People & Skills  

A reliable benchmark for your legal department - Pt I

In the first of a two-part series explaining the benefits of embracing benchmark metrics, Rees Morrison explains three key concepts behind their effective use
 Executives need answers based on objective numbers
 
 

Written by Rees W. Morrison, Esq.

To read the latest issue of Manufacturing Digital, click here

Click here to read Part II

Many CEOs and CFOs know no clear way to tell whether their general counsel manages legal headcount, outside law firms, and budgets efficiently. Rather than anecdotes and assertions, senior executives would like answers based on objective numbers.

Reliable benchmark metrics are a great aid to both the general counsel and other senior executives.

If they conclude, for example, that they have to cut costs, metrics tell what expense level for legal is plausible. Or if it seems more legal staff or spending is needed, they suggest what level is typical. 

Good metrics provide shared, fact-based terminology to plan, budget, and discuss staffing, spending, and expectations for the in-house legal function.

Fortunately, it’s straightforward to benchmark any legal department in the manufacturing industry against peer legal departments. General Counsel Metrics, LLC offers far more law department benchmarks and participants (more than 1,000) than any other survey. And, its five releases a year cost nothing.

In 2011 the GC Metrics final release had 54 manufacturing companies from the US or Canada whose combined revenue was $123 billion. That large set of departments employed a total of 1,234 in-house lawyers. This article draws on that data.

What’s an example of an important law-department benchmark? 

If your company has two lawyers and your revenue is around $750 million, dividing 2 [lawyers] by 0.75 [billion dollars] gives 2.7 in-house lawyers for every billion of revenue. Lawyers per billion is one fundamental benchmark for law department managers since it gives a clear comparison with other companies on the revenue supported by your staff lawyers.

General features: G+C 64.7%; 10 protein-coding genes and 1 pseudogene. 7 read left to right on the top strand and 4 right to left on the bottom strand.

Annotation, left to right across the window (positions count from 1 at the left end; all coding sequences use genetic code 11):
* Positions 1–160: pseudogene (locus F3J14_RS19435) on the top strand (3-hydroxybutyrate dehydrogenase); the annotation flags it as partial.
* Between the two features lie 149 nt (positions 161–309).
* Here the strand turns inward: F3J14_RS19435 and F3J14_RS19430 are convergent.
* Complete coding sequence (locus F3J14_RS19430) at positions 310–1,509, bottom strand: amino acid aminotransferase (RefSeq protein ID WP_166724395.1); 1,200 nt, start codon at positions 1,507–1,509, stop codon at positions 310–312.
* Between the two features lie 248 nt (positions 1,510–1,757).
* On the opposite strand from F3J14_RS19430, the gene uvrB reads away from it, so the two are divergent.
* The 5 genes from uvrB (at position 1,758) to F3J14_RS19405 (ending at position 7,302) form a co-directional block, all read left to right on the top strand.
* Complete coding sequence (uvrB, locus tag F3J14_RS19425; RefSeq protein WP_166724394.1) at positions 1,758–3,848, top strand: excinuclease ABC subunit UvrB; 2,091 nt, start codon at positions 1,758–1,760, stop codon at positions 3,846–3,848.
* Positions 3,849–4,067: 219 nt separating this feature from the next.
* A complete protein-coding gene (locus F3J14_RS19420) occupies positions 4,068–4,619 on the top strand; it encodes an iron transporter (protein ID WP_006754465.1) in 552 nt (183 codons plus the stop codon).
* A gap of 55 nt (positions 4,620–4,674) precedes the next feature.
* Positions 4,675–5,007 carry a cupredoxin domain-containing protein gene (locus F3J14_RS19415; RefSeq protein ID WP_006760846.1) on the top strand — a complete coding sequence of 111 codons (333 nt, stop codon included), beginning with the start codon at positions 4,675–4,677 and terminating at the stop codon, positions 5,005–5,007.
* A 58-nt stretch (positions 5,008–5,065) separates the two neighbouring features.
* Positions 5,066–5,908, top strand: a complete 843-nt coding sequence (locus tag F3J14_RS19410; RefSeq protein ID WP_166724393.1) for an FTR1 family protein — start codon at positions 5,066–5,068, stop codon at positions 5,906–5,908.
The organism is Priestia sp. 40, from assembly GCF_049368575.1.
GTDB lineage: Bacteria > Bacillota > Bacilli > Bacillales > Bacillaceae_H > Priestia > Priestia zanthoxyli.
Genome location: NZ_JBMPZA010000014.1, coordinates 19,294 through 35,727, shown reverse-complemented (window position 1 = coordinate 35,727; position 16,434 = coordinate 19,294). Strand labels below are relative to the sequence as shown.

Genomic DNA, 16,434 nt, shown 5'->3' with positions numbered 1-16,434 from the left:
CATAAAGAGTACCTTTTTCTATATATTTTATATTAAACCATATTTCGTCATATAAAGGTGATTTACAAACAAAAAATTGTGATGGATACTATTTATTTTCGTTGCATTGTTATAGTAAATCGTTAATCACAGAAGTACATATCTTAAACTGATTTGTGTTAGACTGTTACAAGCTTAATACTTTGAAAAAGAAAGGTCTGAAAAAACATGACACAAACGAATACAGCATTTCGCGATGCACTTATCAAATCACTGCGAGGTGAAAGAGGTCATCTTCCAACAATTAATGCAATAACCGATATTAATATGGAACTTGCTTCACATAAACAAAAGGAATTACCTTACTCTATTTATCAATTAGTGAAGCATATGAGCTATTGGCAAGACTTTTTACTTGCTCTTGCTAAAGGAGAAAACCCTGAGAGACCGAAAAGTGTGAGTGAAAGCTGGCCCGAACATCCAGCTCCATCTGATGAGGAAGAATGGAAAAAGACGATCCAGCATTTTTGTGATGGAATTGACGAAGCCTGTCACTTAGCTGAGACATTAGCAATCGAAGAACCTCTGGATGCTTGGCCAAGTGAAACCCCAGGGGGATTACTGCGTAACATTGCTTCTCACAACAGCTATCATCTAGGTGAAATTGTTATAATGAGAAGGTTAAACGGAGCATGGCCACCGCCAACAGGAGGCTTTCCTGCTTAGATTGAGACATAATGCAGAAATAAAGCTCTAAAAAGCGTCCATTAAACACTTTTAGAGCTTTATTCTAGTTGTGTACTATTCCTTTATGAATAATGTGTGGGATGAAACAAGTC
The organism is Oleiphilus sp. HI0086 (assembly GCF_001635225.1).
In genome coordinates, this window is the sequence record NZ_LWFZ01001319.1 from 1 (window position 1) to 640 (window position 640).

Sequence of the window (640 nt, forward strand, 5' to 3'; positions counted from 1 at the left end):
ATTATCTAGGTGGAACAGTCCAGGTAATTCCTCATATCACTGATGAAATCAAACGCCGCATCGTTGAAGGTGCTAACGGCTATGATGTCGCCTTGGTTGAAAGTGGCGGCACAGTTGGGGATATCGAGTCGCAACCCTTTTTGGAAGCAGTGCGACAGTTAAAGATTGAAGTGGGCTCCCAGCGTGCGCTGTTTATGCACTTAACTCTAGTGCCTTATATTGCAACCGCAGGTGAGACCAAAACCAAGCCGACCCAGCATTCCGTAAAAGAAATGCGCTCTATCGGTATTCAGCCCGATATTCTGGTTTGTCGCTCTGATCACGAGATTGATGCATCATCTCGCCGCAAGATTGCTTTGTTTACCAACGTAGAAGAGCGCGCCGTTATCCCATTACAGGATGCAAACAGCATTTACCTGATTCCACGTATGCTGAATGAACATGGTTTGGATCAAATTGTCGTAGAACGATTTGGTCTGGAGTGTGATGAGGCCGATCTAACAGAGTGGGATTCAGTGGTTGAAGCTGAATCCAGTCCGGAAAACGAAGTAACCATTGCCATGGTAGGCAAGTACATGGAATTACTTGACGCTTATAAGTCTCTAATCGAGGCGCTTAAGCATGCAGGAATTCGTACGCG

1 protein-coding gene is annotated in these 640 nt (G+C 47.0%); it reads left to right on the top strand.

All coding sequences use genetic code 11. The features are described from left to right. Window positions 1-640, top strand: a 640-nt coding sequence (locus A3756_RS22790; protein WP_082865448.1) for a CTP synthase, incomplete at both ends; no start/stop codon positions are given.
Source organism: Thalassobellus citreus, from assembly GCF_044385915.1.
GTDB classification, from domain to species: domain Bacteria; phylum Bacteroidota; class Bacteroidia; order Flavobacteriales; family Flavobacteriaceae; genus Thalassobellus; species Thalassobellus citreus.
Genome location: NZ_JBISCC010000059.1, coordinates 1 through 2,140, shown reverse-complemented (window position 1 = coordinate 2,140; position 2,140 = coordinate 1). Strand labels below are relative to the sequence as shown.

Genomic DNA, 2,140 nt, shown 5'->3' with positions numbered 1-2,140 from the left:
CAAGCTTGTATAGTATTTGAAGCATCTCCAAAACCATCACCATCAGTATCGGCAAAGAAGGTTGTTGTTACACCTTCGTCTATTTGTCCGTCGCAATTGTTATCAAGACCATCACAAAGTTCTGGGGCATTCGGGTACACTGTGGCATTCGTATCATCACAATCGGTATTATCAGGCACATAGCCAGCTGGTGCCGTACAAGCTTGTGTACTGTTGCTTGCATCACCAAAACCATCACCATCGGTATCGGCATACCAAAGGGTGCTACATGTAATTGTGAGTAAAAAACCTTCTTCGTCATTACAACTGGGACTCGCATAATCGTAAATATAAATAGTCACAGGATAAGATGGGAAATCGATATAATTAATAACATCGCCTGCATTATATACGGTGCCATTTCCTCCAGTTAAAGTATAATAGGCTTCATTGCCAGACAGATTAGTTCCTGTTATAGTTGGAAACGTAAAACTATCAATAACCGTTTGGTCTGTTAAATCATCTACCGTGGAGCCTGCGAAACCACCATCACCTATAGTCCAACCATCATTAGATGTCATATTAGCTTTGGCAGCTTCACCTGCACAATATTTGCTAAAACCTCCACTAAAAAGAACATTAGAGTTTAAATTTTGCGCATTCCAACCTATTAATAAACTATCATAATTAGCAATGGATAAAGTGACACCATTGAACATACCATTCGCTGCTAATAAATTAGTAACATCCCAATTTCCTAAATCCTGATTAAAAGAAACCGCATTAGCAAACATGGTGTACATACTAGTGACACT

Typically, companies in manufacturing report close to 2.5 lawyers per billion, so your department looks about normal.  Assuming you are in decent shape legally – nothing ugly and expensive like class actions, governmental investigations, or patent fights, for instance – your company’s management of internal attorney headcount looks about right. 

For someone to appreciate benchmarks they should feel comfortable with three important concepts: normalised figures, medians, and representativeness: 

Normalised figures

Good benchmark reports produce normalised results, usually as ratios. They don’t disclose absolute numbers. A normalised result divides one number (say, total law department employees) by a second (say, company revenue). 

This calculation puts all the companies on the same footing; companies with billions of revenue have scores of people in the legal department; smaller companies may have only one lawyer and a part-time executive assistant. 

But when you normalise their numbers, they can appear just the same on that ratio. For example, GC Metrics tells us that the manufacturing median is 4.8 total law department staff (lawyers plus non-lawyers) for every billion dollars of corporate revenue.

Median

When a group of figures is sorted high to low, the median is the middle figure. If Lawyers per billion of a group of nine law departments is 1, 3, 4, 5, 7, 7, 8, 9, and 19, the median is 7. (Note that the average of those numbers, 9, is much higher than the median because it is skewed by the outlier department with 19 lawyers). Medians are more reliable than averages because they aren’t biased by one or two extremely high or low values.

According to GC Metrics, the median is 2.5lawyers for every billion dollars of revenue among North American manufacturing companies. The ratio of support staff in the legal department to practicing lawyers is incidentally around one lawyer for every one support staff, i.e. secretaries and paralegals.

Representativeness

The companies that are the source of the metrics need to be numerous enough and similar enough to your company for the benchmark results to be convincing. Without a plausible comparator group, sceptics will dismiss comparisons.

In addition, similarity of the companies makes the findings more applicable, defensible, and accurate.  Industry-based benchmarks provide much more insight than benchmarks based on other characteristics, such as company revenue, employee numbers, or lawyer count. Those in the same industry face generally similar legal challenges and so require comparable legal activity.

Our magazine is now available on the iPad. Click here to download it

Join Businessfriend today. Where social networking leads to productivity


AWARDS

Featured Articles + MORE Featured Articles >>